The centerpiece of any analysis of Eudora Welty's short story, "Why I Live at the P.O.” must begin with the assertion by the protagonist known only as Sister that she is happy. Welty’s story is an exercise in literary irony and that assertion—like so many others that Sister makes—is not necessarily as straightforward as it may seem. To fully appreciate everything else at work in “Why I Live at the P.O.” requires to reader to pay especially close attention to the distance between the text that Sister provides on the surface and subtext that is bubbling beneath that pleasant veneer.
The irony of the short story is only revealed to the reader by appreciating Welty’s confident and assured control of point of view. What we learn by reader this story, we learn through the very subjective and occasionally unreliable lens of Sister’s perspective. The basis of that unreliability may stem from her lifelong conflict of growing up among a family of idiosyncratic personalities who are not always keen about treating her according to her needs and desires. Living within an environment where everyone readily treats others as they see fit, the longing for happiness in Sister becomes inextricably tied to the longing for distance between Sister and her family.
As you read Sister’s recounting of events that lead to the conclusion that she is a victim of bullying and persecution, then, it is well worth remembering that you are only getting her side of the story. Closer scrutiny of the subtext reveals Welty’s mastery of point of view. Is Sister really so victimized? Or is Sister exhibiting signs of paranoia? Perhaps both? The account of how Stella-Rondo engages in explicit acts of oppressing Sister that inexorably bring all the other family members—as well as unrelated townsfolk--in league with Stella-Rondo may well leave some readers convinced of her victimization. Or it may leave convinced that Sister is genuinely suffering from a paranoid personality disorder.
Welty’s genius is displayed by the possibility of a third option: the ironic establishment through Sister’s attacks against others that the cause of his victimization may actually result from her own lack of consideration for the feelings of others.
Which is not to suggest in any way that Sister’s point of view is delusional. A close reading can confirm that Sister is the victim of harassment at the hands of Stella-Rondo and other family members, but that close reading must take into account that Sister is the only one submitting testimony. Whether Sister’s account of this harassment is entirely true, partially true or a complete fabrication matters less than the fact that Sister does seem to be convinced it is all true. By choosing to relate the events of “Why I Live at the P.O.” completely through Sister’s consciousness, Welty actually manages to make a mystery out of this little slice of southern fried life. While it is impossible to discount everything that Sister claims, it is equally unlikely that she is merely suffering from some sort of psychosis. After all, “Why I Live at the P.O.” is remarkably funny and that humor is not the kind that you typically find in stories about the kind of mental illness that would be required of Sister was merely suffering from extreme paranoia.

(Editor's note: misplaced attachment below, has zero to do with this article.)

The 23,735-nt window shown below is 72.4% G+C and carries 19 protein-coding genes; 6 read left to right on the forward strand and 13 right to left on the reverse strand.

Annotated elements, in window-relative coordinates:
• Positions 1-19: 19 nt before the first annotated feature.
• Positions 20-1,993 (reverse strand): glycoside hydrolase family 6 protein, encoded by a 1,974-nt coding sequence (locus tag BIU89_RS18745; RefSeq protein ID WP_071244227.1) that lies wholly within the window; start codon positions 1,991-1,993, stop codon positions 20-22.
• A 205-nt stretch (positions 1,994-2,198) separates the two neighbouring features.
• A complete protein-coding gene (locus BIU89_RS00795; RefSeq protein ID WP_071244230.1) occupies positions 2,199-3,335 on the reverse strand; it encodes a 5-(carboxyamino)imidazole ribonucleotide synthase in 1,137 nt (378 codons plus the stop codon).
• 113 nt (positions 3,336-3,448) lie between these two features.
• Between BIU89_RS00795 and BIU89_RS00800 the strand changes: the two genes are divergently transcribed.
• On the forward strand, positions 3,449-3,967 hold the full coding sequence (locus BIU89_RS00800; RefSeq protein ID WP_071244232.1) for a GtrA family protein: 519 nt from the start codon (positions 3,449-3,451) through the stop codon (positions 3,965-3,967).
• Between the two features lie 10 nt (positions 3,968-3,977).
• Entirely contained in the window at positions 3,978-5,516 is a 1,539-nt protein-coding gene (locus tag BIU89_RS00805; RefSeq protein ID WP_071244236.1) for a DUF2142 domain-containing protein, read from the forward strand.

An essential clue to solving the mystery of how much truth is to be found in Sister’s account is the character of Shirley-T. Unless this character is merely a total figment of Sister’s imagination—and there is absolutely no reason to believe that is the case—then the rather cryptic circumstances surrounding Shirley-T’s “adoption” from a family no one else has ever heard of before does indicate that Sister may have a very good reason for laying all the blame for tension in the house at Stella-Rondo’s feet.
Sister may be paranoid about just what is behind Stella-Rondo’s return, but as they say: just because you’re paranoid doesn’t mean they aren’t out to get you. In light of the mysterious origin of Shirley-T, Sister’s accusations about Stella-Rondo stealing Mr. Whitaker away from her hardly seem to be paranoid delusions. On the other hand, once it becomes apparent that Sister’s sense of persecution has moved outside the house and beyond her family to embrace others living within the P.O. district, the true extent of the irony of Sister’s assertion that she is happy becomes impossible to misinterpret.